President Trump now supports legislation to protect the growing cannabis industry in states that have legalized the drug.
This positive federal move lifts a threat to the marijuana industry made by the anti-pot U.S. Attorney General Jeff Sessions just a few months ago.
Colorado Sen. Cory Gardner (R) said that he has received a clear pledge of support from the president in this regard.
Gardner issued a statement saying that Trump has promised a legislative solution to address the rights issue of the states once and for all regarding legalization.
White House spokeswoman Sarah Huckabee Sanders confirmed Gardner’s statement and that Trump supports states’ rights on this issue.
Cannabis legalization advocates and industry investors have welcomed this development, which they see as a clear step toward putting an end to the marijuana prohibition policy, not just in Colorado but across the country.
As soon as the news broke, marijuana stocks predictably soared.
In January, Sessions had removed the prohibitions that prevented federal prosecutors from acting against people who used marijuana despite state laws making pot legal.
Marijuana is completely legal now in eight states, while 24 states permit some form of cannabis use.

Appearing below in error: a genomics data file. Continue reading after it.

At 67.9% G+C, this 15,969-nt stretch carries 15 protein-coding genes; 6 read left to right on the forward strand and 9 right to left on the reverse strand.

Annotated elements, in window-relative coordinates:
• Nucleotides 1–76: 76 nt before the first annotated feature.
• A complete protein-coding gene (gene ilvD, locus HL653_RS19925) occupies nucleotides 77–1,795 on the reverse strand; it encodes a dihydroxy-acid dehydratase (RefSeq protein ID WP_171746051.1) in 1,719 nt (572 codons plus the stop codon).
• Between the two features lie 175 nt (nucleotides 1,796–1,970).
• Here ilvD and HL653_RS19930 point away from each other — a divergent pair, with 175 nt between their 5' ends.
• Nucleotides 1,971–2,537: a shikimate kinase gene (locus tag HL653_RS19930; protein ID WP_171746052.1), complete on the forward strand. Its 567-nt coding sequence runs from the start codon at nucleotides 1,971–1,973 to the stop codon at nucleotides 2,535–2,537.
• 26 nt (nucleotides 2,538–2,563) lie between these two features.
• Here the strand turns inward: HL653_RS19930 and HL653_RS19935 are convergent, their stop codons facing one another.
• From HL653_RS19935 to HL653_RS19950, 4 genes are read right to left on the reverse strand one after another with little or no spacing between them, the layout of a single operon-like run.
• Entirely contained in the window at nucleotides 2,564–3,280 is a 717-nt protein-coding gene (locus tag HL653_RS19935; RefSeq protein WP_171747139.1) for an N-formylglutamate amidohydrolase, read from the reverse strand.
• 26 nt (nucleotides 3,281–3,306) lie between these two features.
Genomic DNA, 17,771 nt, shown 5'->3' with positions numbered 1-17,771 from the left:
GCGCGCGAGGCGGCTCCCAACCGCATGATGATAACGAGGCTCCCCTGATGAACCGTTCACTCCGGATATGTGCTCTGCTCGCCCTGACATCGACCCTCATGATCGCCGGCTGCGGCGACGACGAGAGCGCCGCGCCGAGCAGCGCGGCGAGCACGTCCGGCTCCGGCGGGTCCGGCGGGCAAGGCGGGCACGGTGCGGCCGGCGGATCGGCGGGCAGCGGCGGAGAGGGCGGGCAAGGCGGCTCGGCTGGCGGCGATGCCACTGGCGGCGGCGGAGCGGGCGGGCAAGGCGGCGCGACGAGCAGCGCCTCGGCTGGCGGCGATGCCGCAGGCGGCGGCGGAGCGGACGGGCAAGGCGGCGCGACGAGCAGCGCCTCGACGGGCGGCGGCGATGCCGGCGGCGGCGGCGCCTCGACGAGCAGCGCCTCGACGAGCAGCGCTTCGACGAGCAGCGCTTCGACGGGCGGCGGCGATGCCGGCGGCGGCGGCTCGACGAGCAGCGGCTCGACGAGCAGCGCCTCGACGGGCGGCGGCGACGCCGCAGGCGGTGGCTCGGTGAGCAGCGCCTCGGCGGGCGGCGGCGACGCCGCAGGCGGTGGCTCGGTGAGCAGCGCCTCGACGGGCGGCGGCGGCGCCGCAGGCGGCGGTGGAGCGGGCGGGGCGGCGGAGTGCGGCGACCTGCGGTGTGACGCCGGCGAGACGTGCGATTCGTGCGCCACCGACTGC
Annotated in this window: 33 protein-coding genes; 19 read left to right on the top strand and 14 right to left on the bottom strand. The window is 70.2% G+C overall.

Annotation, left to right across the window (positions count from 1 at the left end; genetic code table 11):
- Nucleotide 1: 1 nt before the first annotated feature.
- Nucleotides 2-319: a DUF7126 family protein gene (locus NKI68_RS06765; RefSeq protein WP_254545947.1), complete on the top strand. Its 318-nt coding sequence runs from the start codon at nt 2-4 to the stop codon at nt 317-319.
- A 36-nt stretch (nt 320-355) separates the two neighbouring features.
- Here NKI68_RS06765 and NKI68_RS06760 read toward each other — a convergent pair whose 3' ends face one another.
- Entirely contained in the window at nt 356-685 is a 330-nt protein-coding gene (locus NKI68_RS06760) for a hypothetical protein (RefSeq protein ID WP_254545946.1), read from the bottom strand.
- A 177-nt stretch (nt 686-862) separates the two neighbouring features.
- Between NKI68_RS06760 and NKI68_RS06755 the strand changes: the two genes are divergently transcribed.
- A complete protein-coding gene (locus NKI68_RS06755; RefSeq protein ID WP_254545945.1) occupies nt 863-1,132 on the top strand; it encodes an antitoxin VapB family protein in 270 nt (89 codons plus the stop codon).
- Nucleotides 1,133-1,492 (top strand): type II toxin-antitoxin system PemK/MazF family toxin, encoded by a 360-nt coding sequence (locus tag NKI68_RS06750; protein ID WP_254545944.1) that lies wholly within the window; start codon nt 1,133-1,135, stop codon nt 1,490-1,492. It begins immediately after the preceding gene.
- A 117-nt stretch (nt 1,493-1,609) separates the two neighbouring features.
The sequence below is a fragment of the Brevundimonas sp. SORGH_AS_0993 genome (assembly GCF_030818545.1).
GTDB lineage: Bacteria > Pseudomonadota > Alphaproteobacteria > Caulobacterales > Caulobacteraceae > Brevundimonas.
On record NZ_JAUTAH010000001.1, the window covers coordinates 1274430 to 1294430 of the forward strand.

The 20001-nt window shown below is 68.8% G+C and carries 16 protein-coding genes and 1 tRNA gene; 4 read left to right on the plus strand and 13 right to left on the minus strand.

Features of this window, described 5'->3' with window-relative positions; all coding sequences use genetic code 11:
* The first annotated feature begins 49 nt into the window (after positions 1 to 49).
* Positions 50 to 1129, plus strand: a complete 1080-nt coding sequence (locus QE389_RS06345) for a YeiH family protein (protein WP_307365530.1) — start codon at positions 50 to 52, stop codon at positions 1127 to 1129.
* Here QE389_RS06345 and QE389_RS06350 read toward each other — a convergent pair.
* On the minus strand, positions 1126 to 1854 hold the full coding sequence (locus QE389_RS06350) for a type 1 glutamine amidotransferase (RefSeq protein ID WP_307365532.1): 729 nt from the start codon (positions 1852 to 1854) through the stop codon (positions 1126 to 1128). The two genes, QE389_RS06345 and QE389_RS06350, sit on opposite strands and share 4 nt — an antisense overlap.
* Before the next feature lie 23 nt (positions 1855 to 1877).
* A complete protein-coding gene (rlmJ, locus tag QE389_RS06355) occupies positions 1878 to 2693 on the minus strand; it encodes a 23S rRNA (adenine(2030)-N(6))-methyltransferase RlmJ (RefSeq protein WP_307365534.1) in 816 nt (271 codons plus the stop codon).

The federal government is not likely to move towards full legalization quickly, but a hands-off approach toward enforcement allows nascent cannabis firms to operate with lesser uncertainty.
This is bound to provide a boost to investor confidence in pot companies. The overall improvement in the business environment will also encourage more private marijuana firms to consider going public and increase revenue for the entire sector.
During the 2016 campaign, Trump had said that states should have the power to chart their own path on marijuana.
“I’m a states person, and it should be up to the states, absolutely,” Trump said.
Legislation protecting states where pot is legal is being drafted. It is likely to be modeled on a budget amendment of 2014 that prevented the Department of Justice from using funds to enforce federal law against cannabis users and companies.
Apart from the boost to marijuana investment, more clarity on banking rules is expected. Plus there is renewed hope for the elimination of the cumbersome 280E tax treatment, which prohibits marijuana businesses from deducting ordinary business expenses.
Analysts expect that access to capital for cannabis operators will significantly improve as a result. That could lead to a new stage of growth and expansion for pot stock investors.